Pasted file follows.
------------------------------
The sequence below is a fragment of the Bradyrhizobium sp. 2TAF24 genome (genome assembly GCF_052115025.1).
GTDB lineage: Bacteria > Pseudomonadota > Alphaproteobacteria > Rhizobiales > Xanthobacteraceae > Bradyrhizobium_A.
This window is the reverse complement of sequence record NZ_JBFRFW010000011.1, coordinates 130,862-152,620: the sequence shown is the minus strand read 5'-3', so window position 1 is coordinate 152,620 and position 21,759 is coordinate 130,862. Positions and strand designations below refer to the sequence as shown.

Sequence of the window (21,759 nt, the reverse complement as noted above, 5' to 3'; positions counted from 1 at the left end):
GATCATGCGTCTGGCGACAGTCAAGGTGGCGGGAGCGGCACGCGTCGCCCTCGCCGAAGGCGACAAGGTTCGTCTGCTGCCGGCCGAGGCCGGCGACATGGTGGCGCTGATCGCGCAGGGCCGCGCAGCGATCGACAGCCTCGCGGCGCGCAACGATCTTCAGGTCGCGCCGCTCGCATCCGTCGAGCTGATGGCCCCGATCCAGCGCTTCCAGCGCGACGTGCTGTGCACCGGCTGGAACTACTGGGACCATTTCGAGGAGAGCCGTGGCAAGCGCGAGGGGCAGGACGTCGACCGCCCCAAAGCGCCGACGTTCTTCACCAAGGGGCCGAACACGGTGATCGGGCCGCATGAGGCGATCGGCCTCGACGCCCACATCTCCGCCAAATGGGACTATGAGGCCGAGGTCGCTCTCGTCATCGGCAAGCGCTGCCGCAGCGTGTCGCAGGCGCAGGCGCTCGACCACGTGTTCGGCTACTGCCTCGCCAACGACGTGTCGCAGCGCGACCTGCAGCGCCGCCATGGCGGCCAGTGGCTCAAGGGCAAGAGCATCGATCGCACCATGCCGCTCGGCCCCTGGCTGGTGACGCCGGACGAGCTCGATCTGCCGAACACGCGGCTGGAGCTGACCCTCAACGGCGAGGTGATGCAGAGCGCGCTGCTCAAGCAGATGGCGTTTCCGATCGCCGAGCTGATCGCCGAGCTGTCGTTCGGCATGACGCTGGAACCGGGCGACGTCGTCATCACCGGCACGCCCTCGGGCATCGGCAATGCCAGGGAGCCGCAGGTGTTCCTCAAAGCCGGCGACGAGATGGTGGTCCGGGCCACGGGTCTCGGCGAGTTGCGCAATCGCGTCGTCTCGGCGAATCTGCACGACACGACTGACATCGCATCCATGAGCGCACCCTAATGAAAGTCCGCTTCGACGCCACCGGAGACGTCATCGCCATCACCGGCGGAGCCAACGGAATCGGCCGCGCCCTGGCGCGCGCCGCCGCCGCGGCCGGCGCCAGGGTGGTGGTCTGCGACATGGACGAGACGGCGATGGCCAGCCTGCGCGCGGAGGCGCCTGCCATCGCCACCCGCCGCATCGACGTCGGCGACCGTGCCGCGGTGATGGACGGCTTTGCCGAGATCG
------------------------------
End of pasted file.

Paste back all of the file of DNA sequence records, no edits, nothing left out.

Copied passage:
The sequence below is a fragment of the Bradyrhizobium sp. 2TAF24 genome (genome assembly GCF_052115025.1).
GTDB lineage: Bacteria > Pseudomonadota > Alphaproteobacteria > Rhizobiales > Xanthobacteraceae > Bradyrhizobium_A.
This window is the reverse complement of sequence record NZ_JBFRFW010000011.1, coordinates 130,862-152,620: the sequence shown is the minus strand read 5'-3', so window position 1 is coordinate 152,620 and position 21,759 is coordinate 130,862. Positions and strand designations below refer to the sequence as shown.

Sequence of the window (21,759 nt, the reverse complement as noted above, 5' to 3'; positions counted from 1 at the left end):
GATCATGCGTCTGGCGACAGTCAAGGTGGCGGGAGCGGCACGCGTCGCCCTCGCCGAAGGCGACAAGGTTCGTCTGCTGCCGGCCGAGGCCGGCGACATGGTGGCGCTGATCGCGCAGGGCCGCGCAGCGATCGACAGCCTCGCGGCGCGCAACGATCTTCAGGTCGCGCCGCTCGCATCCGTCGAGCTGATGGCCCCGATCCAGCGCTTCCAGCGCGACGTGCTGTGCACCGGCTGGAACTACTGGGACCATTTCGAGGAGAGCCGTGGCAAGCGCGAGGGGCAGGACGTCGACCGCCCCAAAGCGCCGACGTTCTTCACCAAGGGGCCGAACACGGTGATCGGGCCGCATGAGGCGATCGGCCTCGACGCCCACATCTCCGCCAAATGGGACTATGAGGCCGAGGTCGCTCTCGTCATCGGCAAGCGCTGCCGCAGCGTGTCGCAGGCGCAGGCGCTCGACCACGTGTTCGGCTACTGCCTCGCCAACGACGTGTCGCAGCGCGACCTGCAGCGCCGCCATGGCGGCCAGTGGCTCAAGGGCAAGAGCATCGATCGCACCATGCCGCTCGGCCCCTGGCTGGTGACGCCGGACGAGCTCGATCTGCCGAACACGCGGCTGGAGCTGACCCTCAACGGCGAGGTGATGCAGAGCGCGCTGCTCAAGCAGATGGCGTTTCCGATCGCCGAGCTGATCGCCGAGCTGTCGTTCGGCATGACGCTGGAACCGGGCGACGTCGTCATCACCGGCACGCCCTCGGGCATCGGCAATGCCAGGGAGCCGCAGGTGTTCCTCAAAGCCGGCGACGAGATGGTGGTCCGGGCCACGGGTCTCGGCGAGTTGCGCAATCGCGTCGTCTCGGCGAATCTGCACGACACGACTGACATCGCATCCATGAGCGCACCCTAATGAAAGTCCGCTTCGACGCCACCGGAGACGTCATCGCCATCACCGGCGGAGCCAACGGAATCGGCCGCGCCCTGGCGCGCGCCGCCGCCGCGGCCGGCGCCAGGGTGGTGGTCTGCGACATGGACGAGACGGCGATGGCCAGCCTGCGCGCGGAGGCGCCTGCCATCGCCACCCGCCGCATCGACGTCGGCGACCGTGCCGCGGTGATGGACGGCTTTGCCGAGATCG